Oedipus Rex as a Tragedy
Oedipus Rex, written by Greek playwright Sophocles, is considered to be one of the most
ingenious yet disturbing plays ever to be written. This drama has greatly influenced Western
culture, as elements of this play can be seen throughout later literature, legend and language,
becoming the standard for all other tragedies to be compared. The tragic figure, in this case
Oedipus, is responsible for his own downfall. This leads to harmatia, or an error in judgement,
usually a direct result of the initial hubris, and sets in motion the incidents or consequences
which lead to the destruction of the individual. The tragic figure must suffer and in turn, be aware
of the reasons for his suffering, but it is more often than not disproportionate to the actual crime.
Also, there must be a moment of tragic illumination or recognition, in which the tragic figure
acknowledges that he is responsible for his eventual downfall.
In short, these characteristics are
main elements in the definition of a tragedy. The tragic hero's self destructive actions convey an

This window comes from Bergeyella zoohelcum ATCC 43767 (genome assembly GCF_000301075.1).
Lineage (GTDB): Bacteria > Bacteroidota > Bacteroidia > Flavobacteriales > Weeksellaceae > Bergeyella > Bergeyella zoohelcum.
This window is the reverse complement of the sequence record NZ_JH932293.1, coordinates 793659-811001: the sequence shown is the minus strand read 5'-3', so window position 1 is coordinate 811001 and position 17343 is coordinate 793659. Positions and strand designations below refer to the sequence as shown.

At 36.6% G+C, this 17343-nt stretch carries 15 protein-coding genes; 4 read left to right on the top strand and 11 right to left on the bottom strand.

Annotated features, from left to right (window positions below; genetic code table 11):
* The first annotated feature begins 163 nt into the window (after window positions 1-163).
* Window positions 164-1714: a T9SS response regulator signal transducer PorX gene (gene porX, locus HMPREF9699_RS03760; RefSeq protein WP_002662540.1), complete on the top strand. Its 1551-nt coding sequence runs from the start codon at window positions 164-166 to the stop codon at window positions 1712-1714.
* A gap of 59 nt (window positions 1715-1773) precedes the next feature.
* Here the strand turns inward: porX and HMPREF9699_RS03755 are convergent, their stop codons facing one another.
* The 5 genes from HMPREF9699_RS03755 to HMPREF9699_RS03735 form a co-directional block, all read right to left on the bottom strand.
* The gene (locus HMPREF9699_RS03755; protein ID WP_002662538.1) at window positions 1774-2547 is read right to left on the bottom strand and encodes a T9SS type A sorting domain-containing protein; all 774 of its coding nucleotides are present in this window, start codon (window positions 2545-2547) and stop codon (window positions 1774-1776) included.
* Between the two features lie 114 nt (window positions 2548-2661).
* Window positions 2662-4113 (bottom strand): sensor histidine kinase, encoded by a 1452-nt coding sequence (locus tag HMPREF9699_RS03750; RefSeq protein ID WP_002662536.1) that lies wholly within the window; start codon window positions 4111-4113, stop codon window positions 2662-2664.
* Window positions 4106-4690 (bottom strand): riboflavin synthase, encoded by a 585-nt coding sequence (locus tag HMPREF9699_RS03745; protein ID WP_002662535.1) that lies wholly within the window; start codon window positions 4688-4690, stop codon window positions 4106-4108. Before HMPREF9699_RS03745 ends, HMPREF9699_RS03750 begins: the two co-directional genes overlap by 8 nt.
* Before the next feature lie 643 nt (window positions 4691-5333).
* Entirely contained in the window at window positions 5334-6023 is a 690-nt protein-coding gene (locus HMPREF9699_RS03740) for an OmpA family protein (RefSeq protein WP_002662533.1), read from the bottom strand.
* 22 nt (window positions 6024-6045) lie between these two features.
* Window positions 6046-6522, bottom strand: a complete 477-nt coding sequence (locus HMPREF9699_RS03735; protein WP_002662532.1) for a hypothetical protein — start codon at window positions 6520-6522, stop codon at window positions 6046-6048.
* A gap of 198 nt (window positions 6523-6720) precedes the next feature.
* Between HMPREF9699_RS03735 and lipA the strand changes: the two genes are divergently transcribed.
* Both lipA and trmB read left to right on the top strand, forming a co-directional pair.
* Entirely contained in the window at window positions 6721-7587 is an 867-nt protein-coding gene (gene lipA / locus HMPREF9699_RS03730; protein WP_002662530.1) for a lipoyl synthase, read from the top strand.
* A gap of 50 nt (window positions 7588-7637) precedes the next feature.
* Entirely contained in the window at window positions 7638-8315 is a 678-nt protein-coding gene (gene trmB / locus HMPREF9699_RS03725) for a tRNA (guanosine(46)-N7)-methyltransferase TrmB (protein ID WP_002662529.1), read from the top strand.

aspect of the human condition. They also raise the question to what extent is the individual
responsible for his own demise, or is he mainly a plaything of the fates. Oedipus Rex embodies
these characteristics to such a degree, that it has become the paradigm of tragedy.
The tragic figure must not only be regarded with respect and admiration, but also evoke
pity with his downfall. This figure is not ordinary but extraordinary; However, we as an audience
do not necessarily identify with the tragic figure, rather we associate some of our character traits
with his and thereby are given a tragic glimpse of the human condition. These are some of the
qualities which make Oedipus such an...